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London - The entire production line has stopped mid-flow as if someone has pressed a giant pause button.
Scattered tools and wrenches bear witness to half-finished jobs that simply stopped on the afternoon of October 30. For that was the sorry moment when the company that makes one of the most famous vehicles in the world went into administration.
“It feels a bit like the Marie Celeste,” sighs Stephen Fitter, production manager for the London Taxi Company, surveying his dormant domain. “But I need only press one button and it could all get going again in an instant.”
The company has shed half of the 300-strong workforce since going into administration following a series of financial and technical problems. But if no new owner can be found, then what?
At one end of the dimly-lit production line, a pristine new vehicle is virtually ready to hit the streets. At the other, basic bits of bodywork are waiting to be assembled. Even the bare shells are unmistakable.
For this Coventry factory is where they make, or used to make, an automotive legend. Show anyone from Mali to Manchuria a picture of one of these cars and they will be able to say two things about it – it is a taxi and it comes from London.
No matter that the TX4 hails from the West Midlands and is to be found in cities all over Britain and, indeed, the world. It is inextricably associated with one metropolis.
The modern black cab dates back to the FX3 which came trundling off the Austin production line just after World War II. It was succeeded by the four-door FX4 in 1958, the classic design that survives to this day.
The manufacturer may have changed hands several times and the vehicle has gone through numerous redesigns and new editions. But today’s TX4 has that same sturdy posture and those same jaunty curves as its ancestor, if with better heating and a smoother ride.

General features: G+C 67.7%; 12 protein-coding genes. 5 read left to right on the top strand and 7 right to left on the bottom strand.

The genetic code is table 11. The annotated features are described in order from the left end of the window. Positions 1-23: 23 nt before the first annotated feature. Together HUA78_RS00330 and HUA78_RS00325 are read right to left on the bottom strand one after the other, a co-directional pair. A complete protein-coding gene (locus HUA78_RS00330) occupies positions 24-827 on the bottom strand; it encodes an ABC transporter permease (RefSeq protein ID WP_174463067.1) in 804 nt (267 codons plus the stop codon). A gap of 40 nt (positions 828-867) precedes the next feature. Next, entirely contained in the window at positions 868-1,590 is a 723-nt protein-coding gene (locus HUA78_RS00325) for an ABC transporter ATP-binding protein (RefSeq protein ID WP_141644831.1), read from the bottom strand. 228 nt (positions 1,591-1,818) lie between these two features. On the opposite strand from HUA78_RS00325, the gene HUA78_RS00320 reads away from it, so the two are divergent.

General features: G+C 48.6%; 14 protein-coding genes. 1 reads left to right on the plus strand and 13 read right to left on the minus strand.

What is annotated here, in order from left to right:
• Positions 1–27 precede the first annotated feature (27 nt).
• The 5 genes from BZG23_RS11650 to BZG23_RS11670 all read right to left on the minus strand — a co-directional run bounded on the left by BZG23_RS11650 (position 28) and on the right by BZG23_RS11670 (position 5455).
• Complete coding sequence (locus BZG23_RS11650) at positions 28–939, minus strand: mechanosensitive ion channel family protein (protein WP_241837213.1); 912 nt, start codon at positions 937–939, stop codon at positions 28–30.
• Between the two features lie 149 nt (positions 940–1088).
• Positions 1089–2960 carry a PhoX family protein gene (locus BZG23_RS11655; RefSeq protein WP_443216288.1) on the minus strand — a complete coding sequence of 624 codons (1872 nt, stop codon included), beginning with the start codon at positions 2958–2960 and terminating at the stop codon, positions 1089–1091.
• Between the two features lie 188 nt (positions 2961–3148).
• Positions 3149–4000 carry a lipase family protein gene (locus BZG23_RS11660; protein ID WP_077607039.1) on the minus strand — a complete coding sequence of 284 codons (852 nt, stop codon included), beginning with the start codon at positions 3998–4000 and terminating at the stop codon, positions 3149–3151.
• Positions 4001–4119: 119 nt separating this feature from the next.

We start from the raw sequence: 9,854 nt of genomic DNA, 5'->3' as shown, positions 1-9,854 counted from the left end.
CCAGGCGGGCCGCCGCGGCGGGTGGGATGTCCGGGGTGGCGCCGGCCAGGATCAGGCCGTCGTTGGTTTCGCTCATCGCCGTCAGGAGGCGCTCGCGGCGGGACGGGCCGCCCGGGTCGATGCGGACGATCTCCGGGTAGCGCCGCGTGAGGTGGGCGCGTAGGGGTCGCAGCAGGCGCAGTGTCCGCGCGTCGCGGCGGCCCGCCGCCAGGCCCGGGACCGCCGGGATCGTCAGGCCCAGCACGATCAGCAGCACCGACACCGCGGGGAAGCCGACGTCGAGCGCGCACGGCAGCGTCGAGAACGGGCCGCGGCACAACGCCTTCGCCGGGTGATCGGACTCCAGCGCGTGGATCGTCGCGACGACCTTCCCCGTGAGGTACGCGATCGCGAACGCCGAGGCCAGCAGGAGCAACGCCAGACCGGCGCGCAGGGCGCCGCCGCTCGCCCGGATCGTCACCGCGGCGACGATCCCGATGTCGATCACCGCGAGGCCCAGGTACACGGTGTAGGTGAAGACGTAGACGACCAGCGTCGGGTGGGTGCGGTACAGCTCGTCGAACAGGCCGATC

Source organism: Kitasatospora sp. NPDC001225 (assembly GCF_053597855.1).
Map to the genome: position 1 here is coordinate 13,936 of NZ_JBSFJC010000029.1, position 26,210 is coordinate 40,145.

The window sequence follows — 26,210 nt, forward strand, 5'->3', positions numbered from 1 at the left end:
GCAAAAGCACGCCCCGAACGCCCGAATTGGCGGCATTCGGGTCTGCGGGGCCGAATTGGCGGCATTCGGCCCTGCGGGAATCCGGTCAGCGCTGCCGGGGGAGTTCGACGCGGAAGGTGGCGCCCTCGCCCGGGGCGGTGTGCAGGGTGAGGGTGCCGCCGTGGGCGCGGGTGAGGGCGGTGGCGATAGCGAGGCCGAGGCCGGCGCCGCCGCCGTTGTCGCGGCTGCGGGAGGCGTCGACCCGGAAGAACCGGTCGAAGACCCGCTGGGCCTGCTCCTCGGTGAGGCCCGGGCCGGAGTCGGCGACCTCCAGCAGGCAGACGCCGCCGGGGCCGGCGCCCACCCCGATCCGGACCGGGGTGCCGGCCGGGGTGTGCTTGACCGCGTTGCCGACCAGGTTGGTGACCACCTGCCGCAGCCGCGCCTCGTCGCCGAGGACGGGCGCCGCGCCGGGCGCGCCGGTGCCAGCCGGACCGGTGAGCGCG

Just as they have a timeless quality, so black cabs are entirely classless. Everyone uses them. The King of Tonga has a personalised model with leather seats, a drinks cabinet and a set of engraved Brierley Hill crystal. Celebrity owners, including actor Stephen Fry and the late Sir Laurence Olivier, came to love the anonymity and practicality of having one’s own cab.
The black cab appeared in the Olympic opening and closing ceremonies. It has acquired its own mythology. Some stories are utter rubbish, like a fabled law requiring every cab driver to keep a bale of hay in the back. But some are rooted in fact.
The dimensions of the London taxi date back to a set of 1906 Conditions of Fitness which stipulated that every cab should be tall enough to accommodate a man in a top hat and long enough to seat two people opposite each other without their knees touching.
Looking at a bare chassis awaiting its bodywork, I realise just how big the black cab really is. In its skeletal form, it could be a small truck. In 1906, it also had to be able to circumnavigate the tiny roundabout outside London’s Savoy Hotel at one go. Today, a London taxi must still have a turning circle of 8.5m.
Not that it was called a “taxi” then. It was only after the introduction of the “taximeter” – which calculates your fare – to the “motor cab” in 1907 that the word evolved.
Those early rules also decreed there had to be a partition separating driver and passengers, to stop drunks from grabbing the wheel.
Over the years, meddlers and modernisers have tried to tinker with these arcane rules, but they remain in place because they work.
LTC enjoys an enormous market share, accounting for about 80 percent of London’s 22 000 black cabs.
Just six years ago, LTC’s future looked rosy as its parent company, Manganese Bronze, was announcing grand plans and a joint partnership with a Chinese supplier.
But in 2008, a technical fault affecting thousands of cabs was coupled with the credit crunch. More recently, a new IT system mislaid millions in company money. And in October, a fault appeared in a new Chinese-built steering component. More than 500 new cabs had to be impounded while another 455, in service, were recalled.
Had Manganese Bronze been a giant like Jaguar or Ford, it might have weathered the storm. But in the automotive world, it is a pixie.
LTC has no robotic machines. All its vehicles are assembled manually. So when the money ran out in October, administrators PwC were called in to salvage what they could.
They hope to find a new buyer. But their priority has been to find a swift solution to the steering problem, secure new funding and then repair every cab with the faulty part. That process will be finished by mid-December.
But the problem is much wider. New rules mean no cab is allowed to work in London for more than 15 years (hence you will find elderly ex-London cabs in the regions).
So, day after day, cabs are coming up for retirement and drivers are asking themselves: do they buy a Mercedes or wait in the hope that someone will start making traditional cabs again? – Daily Mail